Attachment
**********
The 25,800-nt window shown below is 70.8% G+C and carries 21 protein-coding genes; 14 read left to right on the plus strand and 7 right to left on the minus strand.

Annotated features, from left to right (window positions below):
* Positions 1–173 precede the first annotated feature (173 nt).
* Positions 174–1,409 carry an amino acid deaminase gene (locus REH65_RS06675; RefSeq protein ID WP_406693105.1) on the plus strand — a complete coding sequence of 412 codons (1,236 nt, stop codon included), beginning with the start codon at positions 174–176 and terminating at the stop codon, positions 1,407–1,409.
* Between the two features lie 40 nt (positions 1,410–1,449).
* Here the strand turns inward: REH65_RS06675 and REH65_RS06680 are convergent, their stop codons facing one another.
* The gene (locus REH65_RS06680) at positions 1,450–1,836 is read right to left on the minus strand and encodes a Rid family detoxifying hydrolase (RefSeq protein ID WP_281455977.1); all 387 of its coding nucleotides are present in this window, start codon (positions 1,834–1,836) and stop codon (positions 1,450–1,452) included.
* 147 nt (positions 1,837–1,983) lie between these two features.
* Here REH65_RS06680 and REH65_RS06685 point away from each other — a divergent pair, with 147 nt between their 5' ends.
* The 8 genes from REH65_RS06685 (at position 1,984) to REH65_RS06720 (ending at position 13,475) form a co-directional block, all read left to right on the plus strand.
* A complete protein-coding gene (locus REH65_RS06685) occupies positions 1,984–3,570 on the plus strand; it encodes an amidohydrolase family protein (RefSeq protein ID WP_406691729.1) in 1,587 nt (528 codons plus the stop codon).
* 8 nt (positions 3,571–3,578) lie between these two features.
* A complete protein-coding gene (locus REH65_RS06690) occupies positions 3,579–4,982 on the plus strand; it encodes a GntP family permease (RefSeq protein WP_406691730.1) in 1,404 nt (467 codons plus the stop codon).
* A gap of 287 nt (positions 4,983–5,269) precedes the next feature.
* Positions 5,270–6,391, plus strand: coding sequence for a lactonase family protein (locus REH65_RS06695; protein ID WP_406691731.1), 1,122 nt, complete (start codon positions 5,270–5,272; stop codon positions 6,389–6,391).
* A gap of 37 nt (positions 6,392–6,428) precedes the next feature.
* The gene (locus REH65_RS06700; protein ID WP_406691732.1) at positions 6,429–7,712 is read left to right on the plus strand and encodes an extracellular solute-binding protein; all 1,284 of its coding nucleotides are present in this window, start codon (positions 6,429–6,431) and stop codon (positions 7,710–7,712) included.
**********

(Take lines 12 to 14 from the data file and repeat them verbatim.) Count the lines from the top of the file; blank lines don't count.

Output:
* 8 nt (positions 3,571–3,578) lie between these two features.
* A complete protein-coding gene (locus REH65_RS06690) occupies positions 3,579–4,982 on the plus strand; it encodes a GntP family permease (RefSeq protein WP_406691730.1) in 1,404 nt (467 codons plus the stop codon).
* A gap of 287 nt (positions 4,983–5,269) precedes the next feature.